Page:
What India needs to do to be seen as a major global power
We need to plan for the long-term and be seen as offering strategic dependability to our friends.
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US President Donald Trump’s address to the UN General Assembly was unique — he minced no words in conveying his intentions in respect of how he intended to use power in international dealings that threaten his government and its allies. That China has termed his threat to North Korea as "unhelpful" only goes to show that both nations are maintaining a posture of "strategic reliability" with their friends.
This is indicative of the behaviour of powerful nations in international power equations that have been traced by Henry Kissinger in his 2014 book, World Order. Analysing the fluctuating fortunes of nations, he writes: “In international affairs, a reputation for reliability is a more important asset than demonstration of tactical cleverness.”
These are wise words for India as it grapples with the flux due to the unpredictability of Trump, the resurrection of Russia and the muscle flexing of Xi Jinping as China asserts itself to be the numero uno. L’affaire Doklam was part of the chain of Depsang and Chumar-like events.
Though resolved now, historical evidence would say that it would not be the last test of India’s resolve. Militarily, India had the upper hand in the area. However, for the tactical success of the peaceful disengagement to translate to wider reputational gain would require India to build up a “reputation for reliability”.
That is an area in which India has been found wanting, as was seen when India’s friend President Mohammad Najibullah was hung by the Taliban in Afghanistan in 1996 or when oil purchases from Iran had to be curtailed following sanctions imposed by the West.
India’s default occurred due to lack of that intangible element called power, which is the ability of a state to create outcomes and, more importantly, sustain them. Reliability flows from possessing power and demonstrating the will to use it consistently; India has much distance to cover in its rise as a modern nation.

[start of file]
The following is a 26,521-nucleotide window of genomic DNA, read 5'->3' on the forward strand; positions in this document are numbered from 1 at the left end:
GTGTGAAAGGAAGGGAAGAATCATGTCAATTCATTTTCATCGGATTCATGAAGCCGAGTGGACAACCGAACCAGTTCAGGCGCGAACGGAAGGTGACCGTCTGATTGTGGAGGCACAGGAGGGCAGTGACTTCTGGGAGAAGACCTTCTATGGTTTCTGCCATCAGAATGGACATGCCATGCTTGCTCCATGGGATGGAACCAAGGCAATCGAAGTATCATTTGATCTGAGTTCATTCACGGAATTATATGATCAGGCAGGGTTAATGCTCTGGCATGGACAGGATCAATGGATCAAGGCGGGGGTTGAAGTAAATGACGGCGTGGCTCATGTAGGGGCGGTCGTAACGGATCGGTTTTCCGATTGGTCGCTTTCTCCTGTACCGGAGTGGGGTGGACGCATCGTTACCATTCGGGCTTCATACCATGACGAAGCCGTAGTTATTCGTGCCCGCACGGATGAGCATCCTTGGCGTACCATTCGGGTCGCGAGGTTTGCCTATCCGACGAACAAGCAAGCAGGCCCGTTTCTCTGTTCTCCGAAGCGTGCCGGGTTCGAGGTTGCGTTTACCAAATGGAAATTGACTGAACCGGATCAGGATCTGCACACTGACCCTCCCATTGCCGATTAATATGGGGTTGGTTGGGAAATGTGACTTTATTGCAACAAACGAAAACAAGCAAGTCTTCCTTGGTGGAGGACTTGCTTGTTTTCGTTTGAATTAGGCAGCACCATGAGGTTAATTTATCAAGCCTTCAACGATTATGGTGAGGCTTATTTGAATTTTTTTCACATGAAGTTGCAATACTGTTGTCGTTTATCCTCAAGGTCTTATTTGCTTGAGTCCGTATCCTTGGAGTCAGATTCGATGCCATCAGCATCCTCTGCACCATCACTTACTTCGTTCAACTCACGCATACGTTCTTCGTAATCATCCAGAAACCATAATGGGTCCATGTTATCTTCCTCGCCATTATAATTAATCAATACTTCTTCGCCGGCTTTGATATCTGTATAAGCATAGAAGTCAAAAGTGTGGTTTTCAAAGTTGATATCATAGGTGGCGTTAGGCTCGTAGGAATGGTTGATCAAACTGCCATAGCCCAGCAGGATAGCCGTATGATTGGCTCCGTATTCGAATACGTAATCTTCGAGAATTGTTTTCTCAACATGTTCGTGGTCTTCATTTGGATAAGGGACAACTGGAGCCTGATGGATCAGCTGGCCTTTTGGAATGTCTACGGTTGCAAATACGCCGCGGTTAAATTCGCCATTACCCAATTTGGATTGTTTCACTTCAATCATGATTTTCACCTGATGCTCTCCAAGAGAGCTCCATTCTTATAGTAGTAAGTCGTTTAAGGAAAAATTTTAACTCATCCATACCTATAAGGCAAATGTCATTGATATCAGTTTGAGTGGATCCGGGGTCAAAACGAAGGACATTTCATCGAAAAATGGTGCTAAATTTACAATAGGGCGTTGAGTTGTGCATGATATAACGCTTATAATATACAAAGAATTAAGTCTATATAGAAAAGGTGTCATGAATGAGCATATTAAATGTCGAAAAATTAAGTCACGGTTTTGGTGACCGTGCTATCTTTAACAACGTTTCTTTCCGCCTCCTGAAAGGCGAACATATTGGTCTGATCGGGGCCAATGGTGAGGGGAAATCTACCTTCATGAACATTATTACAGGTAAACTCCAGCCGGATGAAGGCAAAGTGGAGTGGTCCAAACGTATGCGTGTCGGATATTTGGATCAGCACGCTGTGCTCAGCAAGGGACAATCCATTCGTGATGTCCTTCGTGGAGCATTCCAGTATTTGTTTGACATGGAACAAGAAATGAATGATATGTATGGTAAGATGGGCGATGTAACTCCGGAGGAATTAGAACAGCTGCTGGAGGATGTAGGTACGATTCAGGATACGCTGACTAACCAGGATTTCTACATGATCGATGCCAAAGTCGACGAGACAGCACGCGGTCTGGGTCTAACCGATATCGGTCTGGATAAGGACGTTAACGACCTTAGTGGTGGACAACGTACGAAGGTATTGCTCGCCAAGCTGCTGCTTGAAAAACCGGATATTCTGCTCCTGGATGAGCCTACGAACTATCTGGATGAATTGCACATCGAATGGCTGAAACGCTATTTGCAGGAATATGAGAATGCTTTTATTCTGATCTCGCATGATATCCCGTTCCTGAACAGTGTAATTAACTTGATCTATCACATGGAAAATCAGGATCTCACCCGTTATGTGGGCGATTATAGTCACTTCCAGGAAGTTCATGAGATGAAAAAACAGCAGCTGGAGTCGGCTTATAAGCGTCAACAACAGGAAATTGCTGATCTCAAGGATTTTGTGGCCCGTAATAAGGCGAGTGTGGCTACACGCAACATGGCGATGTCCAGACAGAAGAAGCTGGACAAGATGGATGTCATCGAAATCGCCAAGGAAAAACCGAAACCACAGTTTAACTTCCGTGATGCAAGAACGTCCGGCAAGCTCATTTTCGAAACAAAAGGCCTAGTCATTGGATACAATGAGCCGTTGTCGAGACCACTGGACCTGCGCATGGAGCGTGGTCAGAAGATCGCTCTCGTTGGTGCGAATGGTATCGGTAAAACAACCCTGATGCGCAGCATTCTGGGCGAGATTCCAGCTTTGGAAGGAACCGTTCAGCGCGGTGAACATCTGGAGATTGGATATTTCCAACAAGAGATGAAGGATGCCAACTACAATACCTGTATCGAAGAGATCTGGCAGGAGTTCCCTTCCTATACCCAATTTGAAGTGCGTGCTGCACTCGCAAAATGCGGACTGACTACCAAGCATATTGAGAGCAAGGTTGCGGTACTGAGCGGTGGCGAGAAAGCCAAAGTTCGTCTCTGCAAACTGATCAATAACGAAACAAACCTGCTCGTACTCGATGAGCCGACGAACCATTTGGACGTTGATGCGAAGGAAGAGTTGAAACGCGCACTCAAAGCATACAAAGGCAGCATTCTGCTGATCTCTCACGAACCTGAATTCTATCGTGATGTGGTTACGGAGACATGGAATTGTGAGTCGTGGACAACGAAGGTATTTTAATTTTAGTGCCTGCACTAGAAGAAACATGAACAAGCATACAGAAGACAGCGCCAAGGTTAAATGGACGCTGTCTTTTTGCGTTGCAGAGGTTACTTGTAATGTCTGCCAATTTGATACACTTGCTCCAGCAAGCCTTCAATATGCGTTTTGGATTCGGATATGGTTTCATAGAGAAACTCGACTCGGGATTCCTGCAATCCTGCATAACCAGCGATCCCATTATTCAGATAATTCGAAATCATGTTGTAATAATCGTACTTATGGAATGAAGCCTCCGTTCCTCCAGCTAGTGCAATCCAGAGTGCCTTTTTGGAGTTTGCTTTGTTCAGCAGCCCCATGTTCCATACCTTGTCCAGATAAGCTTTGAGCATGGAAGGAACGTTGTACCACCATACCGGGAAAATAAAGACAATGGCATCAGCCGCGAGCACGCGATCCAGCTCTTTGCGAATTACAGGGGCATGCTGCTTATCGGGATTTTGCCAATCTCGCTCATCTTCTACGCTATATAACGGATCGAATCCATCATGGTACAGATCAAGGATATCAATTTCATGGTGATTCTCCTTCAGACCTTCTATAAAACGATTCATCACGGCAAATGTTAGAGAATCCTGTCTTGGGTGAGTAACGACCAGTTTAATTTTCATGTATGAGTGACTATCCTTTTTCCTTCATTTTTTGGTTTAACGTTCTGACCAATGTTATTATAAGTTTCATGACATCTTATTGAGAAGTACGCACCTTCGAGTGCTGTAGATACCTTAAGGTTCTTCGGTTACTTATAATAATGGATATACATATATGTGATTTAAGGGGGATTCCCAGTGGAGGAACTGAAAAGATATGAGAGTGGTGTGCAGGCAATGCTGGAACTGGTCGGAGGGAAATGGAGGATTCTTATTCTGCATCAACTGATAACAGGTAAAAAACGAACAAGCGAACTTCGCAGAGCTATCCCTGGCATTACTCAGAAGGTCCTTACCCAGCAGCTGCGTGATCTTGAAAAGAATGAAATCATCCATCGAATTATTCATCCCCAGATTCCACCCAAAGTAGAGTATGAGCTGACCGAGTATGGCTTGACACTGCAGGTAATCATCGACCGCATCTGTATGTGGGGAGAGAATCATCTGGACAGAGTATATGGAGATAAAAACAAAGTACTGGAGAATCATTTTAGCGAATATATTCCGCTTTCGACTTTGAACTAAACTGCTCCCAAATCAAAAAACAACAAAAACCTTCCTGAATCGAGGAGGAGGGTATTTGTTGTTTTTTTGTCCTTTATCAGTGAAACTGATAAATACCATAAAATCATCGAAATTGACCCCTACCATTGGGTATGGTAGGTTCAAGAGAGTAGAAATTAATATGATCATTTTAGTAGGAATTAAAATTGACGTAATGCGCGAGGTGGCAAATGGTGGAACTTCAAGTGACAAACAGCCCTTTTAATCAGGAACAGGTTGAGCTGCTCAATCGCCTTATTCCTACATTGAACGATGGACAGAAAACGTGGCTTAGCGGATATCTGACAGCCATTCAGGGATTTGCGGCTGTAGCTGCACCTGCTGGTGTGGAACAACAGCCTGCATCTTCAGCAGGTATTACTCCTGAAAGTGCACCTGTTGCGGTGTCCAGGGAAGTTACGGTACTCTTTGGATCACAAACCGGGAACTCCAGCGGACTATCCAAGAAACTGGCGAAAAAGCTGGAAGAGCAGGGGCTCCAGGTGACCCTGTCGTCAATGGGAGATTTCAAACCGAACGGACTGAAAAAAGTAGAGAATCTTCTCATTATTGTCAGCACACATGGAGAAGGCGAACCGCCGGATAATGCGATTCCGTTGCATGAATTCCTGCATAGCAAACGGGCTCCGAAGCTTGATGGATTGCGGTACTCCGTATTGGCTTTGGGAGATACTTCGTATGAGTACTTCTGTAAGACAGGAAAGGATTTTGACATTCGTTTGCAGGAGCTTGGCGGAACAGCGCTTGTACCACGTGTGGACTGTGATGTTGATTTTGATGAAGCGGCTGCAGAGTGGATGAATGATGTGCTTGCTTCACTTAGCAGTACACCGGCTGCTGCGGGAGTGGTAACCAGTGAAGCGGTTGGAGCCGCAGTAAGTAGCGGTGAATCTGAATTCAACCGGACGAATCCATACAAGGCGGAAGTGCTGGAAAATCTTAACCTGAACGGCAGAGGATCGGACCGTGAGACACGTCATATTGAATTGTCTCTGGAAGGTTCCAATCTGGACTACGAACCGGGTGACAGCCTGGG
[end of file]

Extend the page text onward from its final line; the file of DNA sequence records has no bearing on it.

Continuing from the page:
Historically, there are cycles of rise and fall of powerful nations and empires. These cyclical episodes arise from rising aspirations of a country which feels that its time has come for pre-eminence in world order; nothing wrong in improving one’s standing, except that its translation to attempted dominance usually results in bloodshed.
In the realist world, this has to be planned, so that one does not come across as being flippant in international interaction. To quote Kissinger again, history punishes strategic frivolity sooner or later. So, besides becoming a reliable power, strategic dependability is what India should be seen as offering to its friends. For that, there needs to be a strategy.
Strategy “is about getting more out of the balance of a situation than the starting balance of power would suggest”, writes strategist Lawrence Freedman. India has problems with its neighbours and must have a strategy to move on two tracks — one, vis- à-vis adversarial countries, viz, Pakistan and China; second, with respect to other nations that are hedging their bets between India and China.
Strategy requires continuous calibration of available means to achieve the desired ends. It does not end there since what would follow once the ends have been achieved would finally determine whether the strategy was successful or not. In the intervention in Sri Lanka, getting LTTE chief V Prabhakaran to sign the peace accord and induction of the IPKF were treated as a successful end state; in the event, failure to correctly foresee the subsequent events cost us dearly. The Indian strategy was, thus, found wanting in the long run.
The Indian government now has a new defence minister in Nirmala Sitharama. Much advice has come her way on what needs to be done to energise the ministry of defence to overcome the work backlog, especially weapon acquisitions, and to meet the multitude of threats lurking around the corner. From a macro perch, she has but just one priority — get the right strategy right as everything would flow from there.
The strategy needs to be resilient, born out of an assured supply of professional thought, skilled manpower, technology and manufacturing capability — these will determine the sub-plots of the strategy. It also needs to be adaptive to changing scenarios involving machinations of other nations — her interaction with US Secretary of Defence James Mattis next week would thus be pivotal in how events play out in the coming years.
It is abundantly clear that the US wants a more "involved" India in Afghanistan as a price for its support — and this could be part of the agenda that Gen Mattis is bringing to Delhi. Even as that would be in our interest too, one should remember that Nepal, Bhutan, Myanmar, Sri Lanka and Maldives are equally important.
So, even as India would want to be omnipresent in its neighbourhood, it would be prudent to remember what Kissinger had theorised: “In international affairs, a reputation for reliability is a more important asset than demonstration of tactical cleverness.”
We have our strong points — and shortcomings. Within these, India needs to plan for the long-term and be seen as offering strategic dependability to its friends. This is what is expected of an aspirant to a place at the top table of international power politics.
(Courtesy of Mail Today.)